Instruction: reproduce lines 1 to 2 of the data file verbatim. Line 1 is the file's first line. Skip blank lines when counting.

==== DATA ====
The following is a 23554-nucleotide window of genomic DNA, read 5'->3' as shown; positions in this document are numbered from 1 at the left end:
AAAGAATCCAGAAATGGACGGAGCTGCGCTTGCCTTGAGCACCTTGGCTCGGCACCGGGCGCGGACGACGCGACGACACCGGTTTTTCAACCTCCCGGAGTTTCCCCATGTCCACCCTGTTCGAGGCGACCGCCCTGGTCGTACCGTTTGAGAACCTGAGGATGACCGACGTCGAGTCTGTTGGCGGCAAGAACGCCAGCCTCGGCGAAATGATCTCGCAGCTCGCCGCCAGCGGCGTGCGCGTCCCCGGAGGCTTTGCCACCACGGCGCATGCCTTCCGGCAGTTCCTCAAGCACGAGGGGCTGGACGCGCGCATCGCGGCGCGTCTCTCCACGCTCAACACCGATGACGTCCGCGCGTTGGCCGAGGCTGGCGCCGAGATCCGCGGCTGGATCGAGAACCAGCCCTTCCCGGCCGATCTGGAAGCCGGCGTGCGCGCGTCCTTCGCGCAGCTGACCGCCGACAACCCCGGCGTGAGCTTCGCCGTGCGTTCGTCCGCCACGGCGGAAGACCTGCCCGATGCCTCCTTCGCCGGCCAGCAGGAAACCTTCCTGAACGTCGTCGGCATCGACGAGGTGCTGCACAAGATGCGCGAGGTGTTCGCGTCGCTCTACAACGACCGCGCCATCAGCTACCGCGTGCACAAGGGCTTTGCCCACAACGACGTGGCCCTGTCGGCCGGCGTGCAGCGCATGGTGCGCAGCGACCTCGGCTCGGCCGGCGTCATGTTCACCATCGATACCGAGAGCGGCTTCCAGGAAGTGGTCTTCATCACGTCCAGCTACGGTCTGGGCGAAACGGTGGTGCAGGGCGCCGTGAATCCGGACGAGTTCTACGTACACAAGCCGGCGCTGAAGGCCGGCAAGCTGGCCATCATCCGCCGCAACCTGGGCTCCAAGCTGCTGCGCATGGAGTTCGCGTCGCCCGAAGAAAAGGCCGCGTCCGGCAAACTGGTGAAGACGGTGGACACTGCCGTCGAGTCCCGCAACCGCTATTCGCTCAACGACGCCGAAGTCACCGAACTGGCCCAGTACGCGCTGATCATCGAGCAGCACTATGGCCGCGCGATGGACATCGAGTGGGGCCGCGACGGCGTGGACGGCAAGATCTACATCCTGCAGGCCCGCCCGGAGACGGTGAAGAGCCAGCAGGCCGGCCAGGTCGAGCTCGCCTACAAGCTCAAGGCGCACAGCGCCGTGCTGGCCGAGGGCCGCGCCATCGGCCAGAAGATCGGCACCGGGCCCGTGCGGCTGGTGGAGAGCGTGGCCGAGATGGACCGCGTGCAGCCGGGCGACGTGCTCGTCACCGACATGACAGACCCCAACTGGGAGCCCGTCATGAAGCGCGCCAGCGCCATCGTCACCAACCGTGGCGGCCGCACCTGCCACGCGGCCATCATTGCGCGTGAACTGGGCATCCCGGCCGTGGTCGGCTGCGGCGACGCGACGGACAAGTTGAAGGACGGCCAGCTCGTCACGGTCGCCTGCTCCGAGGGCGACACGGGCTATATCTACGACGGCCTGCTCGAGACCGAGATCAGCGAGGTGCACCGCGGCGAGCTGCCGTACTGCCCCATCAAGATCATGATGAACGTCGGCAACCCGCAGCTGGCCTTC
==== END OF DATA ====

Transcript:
The following is a 23554-nucleotide window of genomic DNA, read 5'->3' as shown; positions in this document are numbered from 1 at the left end:
AAAGAATCCAGAAATGGACGGAGCTGCGCTTGCCTTGAGCACCTTGGCTCGGCACCGGGCGCGGACGACGCGACGACACCGGTTTTTCAACCTCCCGGAGTTTCCCCATGTCCACCCTGTTCGAGGCGACCGCCCTGGTCGTACCGTTTGAGAACCTGAGGATGACCGACGTCGAGTCTGTTGGCGGCAAGAACGCCAGCCTCGGCGAAATGATCTCGCAGCTCGCCGCCAGCGGCGTGCGCGTCCCCGGAGGCTTTGCCACCACGGCGCATGCCTTCCGGCAGTTCCTCAAGCACGAGGGGCTGGACGCGCGCATCGCGGCGCGTCTCTCCACGCTCAACACCGATGACGTCCGCGCGTTGGCCGAGGCTGGCGCCGAGATCCGCGGCTGGATCGAGAACCAGCCCTTCCCGGCCGATCTGGAAGCCGGCGTGCGCGCGTCCTTCGCGCAGCTGACCGCCGACAACCCCGGCGTGAGCTTCGCCGTGCGTTCGTCCGCCACGGCGGAAGACCTGCCCGATGCCTCCTTCGCCGGCCAGCAGGAAACCTTCCTGAACGTCGTCGGCATCGACGAGGTGCTGCACAAGATGCGCGAGGTGTTCGCGTCGCTCTACAACGACCGCGCCATCAGCTACCGCGTGCACAAGGGCTTTGCCCACAACGACGTGGCCCTGTCGGCCGGCGTGCAGCGCATGGTGCGCAGCGACCTCGGCTCGGCCGGCGTCATGTTCACCATCGATACCGAGAGCGGCTTCCAGGAAGTGGTCTTCATCACGTCCAGCTACGGTCTGGGCGAAACGGTGGTGCAGGGCGCCGTGAATCCGGACGAGTTCTACGTACACAAGCCGGCGCTGAAGGCCGGCAAGCTGGCCATCATCCGCCGCAACCTGGGCTCCAAGCTGCTGCGCATGGAGTTCGCGTCGCCCGAAGAAAAGGCCGCGTCCGGCAAACTGGTGAAGACGGTGGACACTGCCGTCGAGTCCCGCAACCGCTATTCGCTCAACGACGCCGAAGTCACCGAACTGGCCCAGTACGCGCTGATCATCGAGCAGCACTATGGCCGCGCGATGGACATCGAGTGGGGCCGCGACGGCGTGGACGGCAAGATCTACATCCTGCAGGCCCGCCCGGAGACGGTGAAGAGCCAGCAGGCCGGCCAGGTCGAGCTCGCCTACAAGCTCAAGGCGCACAGCGCCGTGCTGGCCGAGGGCCGCGCCATCGGCCAGAAGATCGGCACCGGGCCCGTGCGGCTGGTGGAGAGCGTGGCCGAGATGGACCGCGTGCAGCCGGGCGACGTGCTCGTCACCGACATGACAGACCCCAACTGGGAGCCCGTCATGAAGCGCGCCAGCGCCATCGTCACCAACCGTGGCGGCCGCACCTGCCACGCGGCCATCATTGCGCGTGAACTGGGCATCCCGGCCGTGGTCGGCTGCGGCGACGCGACGGACAAGTTGAAGGACGGCCAGCTCGTCACGGTCGCCTGCTCCGAGGGCGACACGGGCTATATCTACGACGGCCTGCTCGAGACCGAGATCAGCGAGGTGCACCGCGGCGAGCTGCCGTACTGCCCCATCAAGATCATGATGAACGTCGGCAACCCGCAGCTGGCCTTC